1949 Bowring Brothers ladies crew enters Hall of Fame, along with Geoff Carnell and Charlie Cook
Coxswain Pat Ring (top) and stroke oar Olive (Wiseman) Andrews are the only two known surviving members of the 1949 Bowring Brothers crew that won the first official women’s race in the Royal St. John’s Regatta. The crew was inducted into the Regatta’s Hall of Fame Tuesday during a ceremony at St. John’s City Hall. — Photo by Keith Gosse/The Telegram
Friendships and some forceful personalities. That is what helped start the effort that led to the official inclusion of women’s races on the St. John’s Regatta program more than six decades ago.
The Bowring Brothers ladies crew, which won that first official women’s race at Quidi Vidi in 1949, was inducted into the Royal St. John’s Regatta Hall of Fame Tuesday during a luncheon ceremony at St. John’s City Hall. Joining them for entry into the Hall of Fame this year were Geoff Carnell Jr. and the late Charlie Cook, both as builders.
The Bowring Brothers crew included coxswain Pat Ring, stroke Olive Wiseman, Dinah Martin, Joan Dowden, Louise Wiseman, Elaine Noseworthy and Dallas Cornick. Ring and Olive (Wiseman) Andrews — the only known remaining members of the team — were on hand for Tuesday’s event.
Ring is a member of the famed family long associated with the Regatta and was already a member of the Hall of Fame, having been inducted as a coxswain in 1995. But in 1949, he was only a few years out of the army and still fairly early into his career on the waters of Quidi Vidi.
He was busy on the first Wednesday of August, steering a boat in every race, every year. Turns out, he would get one more for his list.
“We were great friends with all the girls and all the people that worked at Bowrings,” he recalled. “They had the grocery store and the clothing store. It was the great place to go shopping and you’d be there twice a week One day, some of the girls said to me they’d like to row, so I got them down on the pond and they began.
“Once they started it, some men (who worked at Bowring Brothers) decided they wanted to row, too. So I got another crew from the store out of it.
“It was the women first and then the men, and I steered both crews in ‘49 and ‘50.
“I enjoyed it right through. They were great people to work with, but they were great people to talk with, too, and that’s what I remember most.”
One of the women who had approached Ring was Louise Wiseman (later Louise Ringman), sister to Olive and aunt to Jill Andrews, who represented her at Tuesday’s ceremony.
“It was my Auntie Lou, that’s Louise Wiseman, who really spearheaded, along with others, to get women into the Regatta,” said Jill Andrews.
“She loved the Regatta and she was a very forceful woman, but that’s what was needed.
“They lobbied Aubrey White, who worked for Bowring Brothers at the time and a few others (on the Regatta Committee) and it was agreed they’d have a women’s race, that it would be on the program.”
There had been females rowing at the Regatta before, the first recorded instance being in 1856. And before 1949, there had been women officially rowing the four-oar boats of the Harbour Grace Regatta. But in St. John’s, female rowing had been an unofficial novelty, a sideshow really.
Until Louise Wiseman and some likeminded people decided it was time for a change.
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“It was quite a big deal at the time, from what I understand,” said Jill Andrews, “and I think it was a real sense of accomplishment for them to have actually won that race.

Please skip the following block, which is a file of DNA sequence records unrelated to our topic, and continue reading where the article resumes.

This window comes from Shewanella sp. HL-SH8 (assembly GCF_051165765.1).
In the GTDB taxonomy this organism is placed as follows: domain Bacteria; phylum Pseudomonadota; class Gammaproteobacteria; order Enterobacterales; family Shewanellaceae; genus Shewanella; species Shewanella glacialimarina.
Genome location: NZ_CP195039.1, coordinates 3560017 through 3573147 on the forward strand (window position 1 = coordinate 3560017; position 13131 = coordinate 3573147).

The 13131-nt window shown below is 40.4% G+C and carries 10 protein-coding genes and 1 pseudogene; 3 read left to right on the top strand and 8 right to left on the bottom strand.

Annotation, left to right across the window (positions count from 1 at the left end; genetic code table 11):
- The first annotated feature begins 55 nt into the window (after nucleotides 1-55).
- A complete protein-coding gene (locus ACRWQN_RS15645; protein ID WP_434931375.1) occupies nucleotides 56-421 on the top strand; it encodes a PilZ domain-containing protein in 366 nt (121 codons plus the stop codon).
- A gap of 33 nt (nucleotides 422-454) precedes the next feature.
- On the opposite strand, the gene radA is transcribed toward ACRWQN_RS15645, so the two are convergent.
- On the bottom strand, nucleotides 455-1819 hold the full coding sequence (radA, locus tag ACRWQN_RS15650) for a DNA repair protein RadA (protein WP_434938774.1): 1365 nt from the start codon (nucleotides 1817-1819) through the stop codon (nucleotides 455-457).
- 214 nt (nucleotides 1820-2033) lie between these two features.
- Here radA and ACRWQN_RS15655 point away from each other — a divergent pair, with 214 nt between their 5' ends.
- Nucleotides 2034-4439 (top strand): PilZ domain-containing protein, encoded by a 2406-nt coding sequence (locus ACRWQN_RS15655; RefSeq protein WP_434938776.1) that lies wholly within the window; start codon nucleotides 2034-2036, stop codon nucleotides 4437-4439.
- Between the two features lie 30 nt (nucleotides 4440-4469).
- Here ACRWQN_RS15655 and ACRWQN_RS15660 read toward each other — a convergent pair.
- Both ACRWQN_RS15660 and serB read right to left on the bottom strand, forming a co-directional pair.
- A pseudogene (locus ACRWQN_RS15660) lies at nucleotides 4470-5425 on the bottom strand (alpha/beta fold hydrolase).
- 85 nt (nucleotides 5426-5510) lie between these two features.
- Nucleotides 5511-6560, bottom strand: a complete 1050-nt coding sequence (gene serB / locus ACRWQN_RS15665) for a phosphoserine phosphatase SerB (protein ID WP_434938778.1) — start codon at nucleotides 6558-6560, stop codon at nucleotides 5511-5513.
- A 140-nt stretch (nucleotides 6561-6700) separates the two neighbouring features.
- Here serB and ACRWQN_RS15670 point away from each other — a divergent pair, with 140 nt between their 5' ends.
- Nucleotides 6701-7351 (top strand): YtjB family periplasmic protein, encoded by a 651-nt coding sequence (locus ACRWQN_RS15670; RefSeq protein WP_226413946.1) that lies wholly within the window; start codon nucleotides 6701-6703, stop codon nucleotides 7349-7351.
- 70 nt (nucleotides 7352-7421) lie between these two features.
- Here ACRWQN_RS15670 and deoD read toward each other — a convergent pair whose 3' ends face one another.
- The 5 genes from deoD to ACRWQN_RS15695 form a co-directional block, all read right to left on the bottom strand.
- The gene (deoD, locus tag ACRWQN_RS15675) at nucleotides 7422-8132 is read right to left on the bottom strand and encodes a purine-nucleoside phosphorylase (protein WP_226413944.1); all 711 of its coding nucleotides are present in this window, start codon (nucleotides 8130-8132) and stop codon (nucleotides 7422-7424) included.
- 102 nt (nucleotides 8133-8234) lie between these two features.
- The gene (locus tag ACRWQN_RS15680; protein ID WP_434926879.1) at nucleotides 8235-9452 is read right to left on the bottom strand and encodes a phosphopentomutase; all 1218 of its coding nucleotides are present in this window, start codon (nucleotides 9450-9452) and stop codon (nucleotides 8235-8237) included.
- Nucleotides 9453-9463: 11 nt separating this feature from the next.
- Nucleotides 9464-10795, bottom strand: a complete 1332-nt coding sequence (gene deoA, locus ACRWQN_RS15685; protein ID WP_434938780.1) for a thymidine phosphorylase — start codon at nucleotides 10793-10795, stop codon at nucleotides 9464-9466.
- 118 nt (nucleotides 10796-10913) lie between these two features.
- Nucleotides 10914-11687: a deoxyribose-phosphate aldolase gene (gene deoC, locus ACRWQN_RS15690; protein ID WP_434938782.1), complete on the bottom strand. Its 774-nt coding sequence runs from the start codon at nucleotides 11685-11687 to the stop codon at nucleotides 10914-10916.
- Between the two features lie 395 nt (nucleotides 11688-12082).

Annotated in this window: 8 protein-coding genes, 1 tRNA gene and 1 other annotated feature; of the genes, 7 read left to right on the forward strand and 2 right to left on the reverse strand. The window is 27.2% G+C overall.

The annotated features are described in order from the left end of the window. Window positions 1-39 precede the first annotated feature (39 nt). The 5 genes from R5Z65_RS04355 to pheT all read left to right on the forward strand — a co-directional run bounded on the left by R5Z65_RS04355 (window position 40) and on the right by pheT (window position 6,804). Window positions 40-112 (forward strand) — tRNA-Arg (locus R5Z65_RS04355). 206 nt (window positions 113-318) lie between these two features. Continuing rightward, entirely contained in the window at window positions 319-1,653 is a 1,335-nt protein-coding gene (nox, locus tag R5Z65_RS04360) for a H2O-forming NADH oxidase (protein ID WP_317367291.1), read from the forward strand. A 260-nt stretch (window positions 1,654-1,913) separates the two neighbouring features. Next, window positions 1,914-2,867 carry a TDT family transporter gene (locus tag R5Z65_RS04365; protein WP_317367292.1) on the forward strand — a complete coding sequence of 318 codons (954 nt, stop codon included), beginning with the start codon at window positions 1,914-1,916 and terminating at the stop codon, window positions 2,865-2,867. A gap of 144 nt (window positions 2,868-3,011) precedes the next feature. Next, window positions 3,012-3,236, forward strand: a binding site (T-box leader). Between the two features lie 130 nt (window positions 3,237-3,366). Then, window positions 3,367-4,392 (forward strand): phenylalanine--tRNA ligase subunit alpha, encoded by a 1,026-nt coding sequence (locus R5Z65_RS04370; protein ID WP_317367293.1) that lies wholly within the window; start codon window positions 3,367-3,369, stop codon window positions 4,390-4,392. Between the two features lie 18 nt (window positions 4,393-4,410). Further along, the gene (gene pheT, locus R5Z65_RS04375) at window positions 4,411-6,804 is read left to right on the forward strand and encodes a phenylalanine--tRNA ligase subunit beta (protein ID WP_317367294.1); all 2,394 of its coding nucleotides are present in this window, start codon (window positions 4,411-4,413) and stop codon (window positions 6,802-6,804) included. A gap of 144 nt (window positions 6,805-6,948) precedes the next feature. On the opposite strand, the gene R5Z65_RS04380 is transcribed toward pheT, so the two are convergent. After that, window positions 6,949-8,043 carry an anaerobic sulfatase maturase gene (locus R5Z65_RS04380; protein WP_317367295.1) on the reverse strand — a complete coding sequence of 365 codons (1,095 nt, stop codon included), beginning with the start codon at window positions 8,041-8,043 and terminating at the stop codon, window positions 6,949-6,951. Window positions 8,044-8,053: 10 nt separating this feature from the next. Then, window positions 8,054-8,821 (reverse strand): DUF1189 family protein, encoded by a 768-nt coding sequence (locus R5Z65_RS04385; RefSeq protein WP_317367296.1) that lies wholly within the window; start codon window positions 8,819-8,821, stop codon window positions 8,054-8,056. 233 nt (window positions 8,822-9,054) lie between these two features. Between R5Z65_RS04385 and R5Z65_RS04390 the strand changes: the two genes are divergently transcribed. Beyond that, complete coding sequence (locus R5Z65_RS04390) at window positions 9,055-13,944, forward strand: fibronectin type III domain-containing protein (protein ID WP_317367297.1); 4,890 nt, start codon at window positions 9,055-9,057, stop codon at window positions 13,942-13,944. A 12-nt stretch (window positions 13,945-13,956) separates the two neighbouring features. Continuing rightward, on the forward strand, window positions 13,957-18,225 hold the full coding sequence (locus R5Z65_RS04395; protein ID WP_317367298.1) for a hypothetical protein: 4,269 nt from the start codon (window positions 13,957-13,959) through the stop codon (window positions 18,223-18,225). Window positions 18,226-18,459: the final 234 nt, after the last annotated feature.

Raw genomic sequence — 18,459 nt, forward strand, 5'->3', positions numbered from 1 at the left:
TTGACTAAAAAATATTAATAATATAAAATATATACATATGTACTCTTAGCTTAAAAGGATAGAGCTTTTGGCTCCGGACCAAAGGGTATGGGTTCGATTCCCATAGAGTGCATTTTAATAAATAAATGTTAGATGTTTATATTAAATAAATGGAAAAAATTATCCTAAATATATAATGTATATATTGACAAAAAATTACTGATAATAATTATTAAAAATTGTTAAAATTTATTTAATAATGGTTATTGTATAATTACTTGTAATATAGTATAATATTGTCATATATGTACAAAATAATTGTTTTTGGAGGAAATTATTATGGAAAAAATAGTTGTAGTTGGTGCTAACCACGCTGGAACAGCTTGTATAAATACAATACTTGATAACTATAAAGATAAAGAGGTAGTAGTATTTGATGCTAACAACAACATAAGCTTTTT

“But as Mom said, they didn’t realize how very important it was. Now, with more women than men in the Regatta, you can see where it was a really big deal.
“I just wish there was more than Mom and Pat Ring left today.”
Ring remember that ladies’ crew as being dedicated to new rowing duties — “two spins a day, every day for three or four weeks, early in the morning and after supper at night.”
They won their race against three other crews — two from Quidi Vidi and one from the East End were the others — in time of five minutes, 51 seconds, running a straight course from the buoys (the men’s kegs) at the foot of the pond to the finish line. There would later be a survey that led to the women’s buoys halfway down the course which have since marked the turning point for female races.
“But the big change has been the number of women rowing down there (at Quidi Vidi),” said Ring of a Regatta that now features over 100 crews, three-quarters of them female.
“I never thought you’d see something like that. Before, there would be 16 or 17 races and it would be all men.
“ Now look at it.”
When asked if any he or his 1949 female crewmembers were the objects of joking, Ring answered “No, my gosh no.” But when it was suggested other coxswains might have been a bit jealous of him, a twinkle entered his eye.
“That could be.” he said smiling.
“I think there were a lot of coxswains who wished they could steer them through.
“I’m glad it was me.”
Carnell, who spoke emotionally at Tuesday’s ceremony, is a honourary life member and former president of the Royal St. John’s Regatta Committee. He was instrumental in the purchase of new shells first used in races in 2005 and played a huge role in securing approval from Buckingham Palace to add the prefix “Royal” to the Royal St. John’s Regatta and in establishment of the Regatta coat of arms.
Cook was a member of the Regatta Committee for more than 20 years, and during that time, served as treasurer, first vice-president and captain of the course. His work helped lead to the Royal St. John’s Regatta securing an affiliation with Rowing Canada in the first fixed-seat rowing championships in Montreal in 1994.
Cook’s wife Una, represented him Tuesday,